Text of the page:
For those that don’t know, additives are anything unessential to the product that is either there to drive up the price or be actively harmful. You can probably see why they are a concern for you and your baby. In their less dangerous variety, they might come in the form of preservatives that increase shelf life, synthetic colors, and fillers. All these do is drive up the price or make the product look prettier. And preservatives do increase the shelf life to make products more appealing, but this can lead to them being less effective in the long run. The more dangerous type may contain some product that might cause an allergic reaction or a nutrient only acceptable in limited amounts.
So always check the label and, for your baby’s sake, make sure your multivitamins don’t contain any ingredients that you don’t recognize.
It’s unlikely that you need reminding, but babies are tiny and unlikely to be doing much hard work. We bring this up to make sure you know that the amount of nutrients a baby needs is nothing compared to what a fully grown adult or even a bigger child might need. For example, babies only need 9IU of Vitamin E daily instead of the 22IU adults and teens might need.
When choosing a multivitamin supplement, look for established quality brands tested by unbiased third parties. Such third parties could include NSF International, United States Pharmacopeia (USP), ConsumerLab.com, Informed-Choice, the Food and Drug Administration (FDA), the Banned Substances Control Group (BSCG), or any other equivalent in your country. This step is crucial as such organizations are responsible for protecting public health by making sure questionable products don’t get on the market.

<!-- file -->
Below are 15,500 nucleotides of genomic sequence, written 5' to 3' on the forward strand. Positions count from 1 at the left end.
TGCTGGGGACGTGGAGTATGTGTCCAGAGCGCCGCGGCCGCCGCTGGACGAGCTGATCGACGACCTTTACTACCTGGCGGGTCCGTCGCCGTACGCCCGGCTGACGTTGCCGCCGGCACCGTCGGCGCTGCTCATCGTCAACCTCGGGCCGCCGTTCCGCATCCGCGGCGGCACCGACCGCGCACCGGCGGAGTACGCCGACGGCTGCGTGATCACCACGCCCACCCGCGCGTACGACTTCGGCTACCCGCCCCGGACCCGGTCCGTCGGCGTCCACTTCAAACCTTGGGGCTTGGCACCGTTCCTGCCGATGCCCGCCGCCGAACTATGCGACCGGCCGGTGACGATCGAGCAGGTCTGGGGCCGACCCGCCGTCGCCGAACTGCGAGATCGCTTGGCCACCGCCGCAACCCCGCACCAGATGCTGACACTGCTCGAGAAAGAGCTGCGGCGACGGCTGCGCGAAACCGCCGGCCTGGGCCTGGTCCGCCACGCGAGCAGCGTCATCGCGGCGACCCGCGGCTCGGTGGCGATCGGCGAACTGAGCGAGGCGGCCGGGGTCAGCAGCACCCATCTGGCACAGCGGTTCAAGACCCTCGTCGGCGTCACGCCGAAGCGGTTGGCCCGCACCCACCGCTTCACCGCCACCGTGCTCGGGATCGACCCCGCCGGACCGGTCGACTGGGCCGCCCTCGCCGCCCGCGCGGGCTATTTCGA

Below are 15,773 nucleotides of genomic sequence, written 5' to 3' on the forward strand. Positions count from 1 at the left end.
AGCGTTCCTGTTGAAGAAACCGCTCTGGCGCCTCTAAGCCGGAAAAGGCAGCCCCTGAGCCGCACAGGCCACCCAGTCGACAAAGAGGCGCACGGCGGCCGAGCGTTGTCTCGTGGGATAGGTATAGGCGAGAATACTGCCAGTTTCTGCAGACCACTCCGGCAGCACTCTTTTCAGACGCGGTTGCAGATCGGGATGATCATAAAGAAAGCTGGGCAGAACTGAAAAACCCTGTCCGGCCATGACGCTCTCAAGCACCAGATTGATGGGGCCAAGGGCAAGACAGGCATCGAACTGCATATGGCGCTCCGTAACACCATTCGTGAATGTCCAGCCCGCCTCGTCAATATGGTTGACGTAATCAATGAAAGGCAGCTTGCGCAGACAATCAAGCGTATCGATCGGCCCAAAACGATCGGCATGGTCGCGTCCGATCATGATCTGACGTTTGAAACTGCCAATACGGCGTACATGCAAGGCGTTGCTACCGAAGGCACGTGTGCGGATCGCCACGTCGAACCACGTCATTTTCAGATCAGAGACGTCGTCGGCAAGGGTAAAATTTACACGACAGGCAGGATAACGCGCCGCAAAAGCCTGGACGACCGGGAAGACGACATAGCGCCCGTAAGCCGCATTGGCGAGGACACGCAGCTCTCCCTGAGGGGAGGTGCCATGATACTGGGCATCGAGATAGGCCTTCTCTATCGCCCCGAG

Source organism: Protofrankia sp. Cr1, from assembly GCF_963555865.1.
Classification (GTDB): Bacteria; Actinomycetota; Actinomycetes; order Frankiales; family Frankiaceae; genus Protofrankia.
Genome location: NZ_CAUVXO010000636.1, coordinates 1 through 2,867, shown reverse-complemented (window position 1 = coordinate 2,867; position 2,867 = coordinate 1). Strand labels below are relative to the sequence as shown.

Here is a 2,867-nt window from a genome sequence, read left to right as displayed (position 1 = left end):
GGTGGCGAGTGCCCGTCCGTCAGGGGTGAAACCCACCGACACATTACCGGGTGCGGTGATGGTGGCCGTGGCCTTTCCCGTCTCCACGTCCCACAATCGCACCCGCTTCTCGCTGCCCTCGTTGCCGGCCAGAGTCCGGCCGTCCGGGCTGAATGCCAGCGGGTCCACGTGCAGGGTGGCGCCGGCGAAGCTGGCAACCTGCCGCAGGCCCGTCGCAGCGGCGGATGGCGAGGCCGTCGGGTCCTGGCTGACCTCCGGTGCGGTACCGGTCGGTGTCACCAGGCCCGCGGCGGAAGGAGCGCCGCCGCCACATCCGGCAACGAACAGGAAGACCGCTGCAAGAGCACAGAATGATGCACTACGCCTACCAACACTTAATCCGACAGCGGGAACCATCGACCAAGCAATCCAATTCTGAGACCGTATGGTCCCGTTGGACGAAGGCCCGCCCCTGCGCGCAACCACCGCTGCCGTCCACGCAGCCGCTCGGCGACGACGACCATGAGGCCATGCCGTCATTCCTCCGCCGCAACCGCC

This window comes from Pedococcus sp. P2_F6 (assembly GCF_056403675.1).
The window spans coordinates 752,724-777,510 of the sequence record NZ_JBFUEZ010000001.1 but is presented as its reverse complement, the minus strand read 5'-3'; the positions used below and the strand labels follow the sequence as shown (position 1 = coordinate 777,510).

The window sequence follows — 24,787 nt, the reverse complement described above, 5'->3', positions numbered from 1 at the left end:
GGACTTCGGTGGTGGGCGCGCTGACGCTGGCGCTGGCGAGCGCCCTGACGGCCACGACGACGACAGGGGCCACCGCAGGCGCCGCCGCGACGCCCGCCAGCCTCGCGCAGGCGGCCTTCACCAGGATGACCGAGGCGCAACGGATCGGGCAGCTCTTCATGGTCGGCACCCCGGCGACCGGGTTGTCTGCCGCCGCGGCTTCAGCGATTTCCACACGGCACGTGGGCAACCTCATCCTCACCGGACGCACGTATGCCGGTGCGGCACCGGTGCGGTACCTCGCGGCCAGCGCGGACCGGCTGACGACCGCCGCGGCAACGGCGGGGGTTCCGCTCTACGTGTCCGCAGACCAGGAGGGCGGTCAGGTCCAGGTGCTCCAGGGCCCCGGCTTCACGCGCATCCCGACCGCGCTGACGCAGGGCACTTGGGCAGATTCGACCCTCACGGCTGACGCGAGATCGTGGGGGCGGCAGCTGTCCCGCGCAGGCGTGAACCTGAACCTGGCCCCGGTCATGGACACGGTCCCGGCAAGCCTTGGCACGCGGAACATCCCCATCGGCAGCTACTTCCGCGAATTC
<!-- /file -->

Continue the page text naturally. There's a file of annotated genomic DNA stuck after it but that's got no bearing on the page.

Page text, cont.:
Once again, making a trip to your pediatrician could make this much more straightforward.
All that time ago, in our section on why you should give babies multivitamins, we discussed the various conditions your child could have that would make multivitamins a must. These conditions included premature birth, low birth weight, being too small for gestational age, and chronic illnesses.
However, we did not mention that, usually, these ailments come with other medicines. So, you need to make sure the multivitamins don’t nullify or negatively affect the absorption rates of those medicines.
Summing up, despite common belief, it’s ok to give babies multivitamins – especially if they suffer from one of the conditions we covered. However, we recommend getting your doctor’s approval, giving some serious thought to what the baby actually needs, and doing your due diligence.
Now, admittedly, this seems like a lot, but after worked to get your bundle of joy (whether it be suffering through pregnancy, the adoption process, or something else), can’t you bear just a little more to make sure your baby stays happy and healthy. Hopefully, we helped you figure out just what your angle needs. Happy Shopping!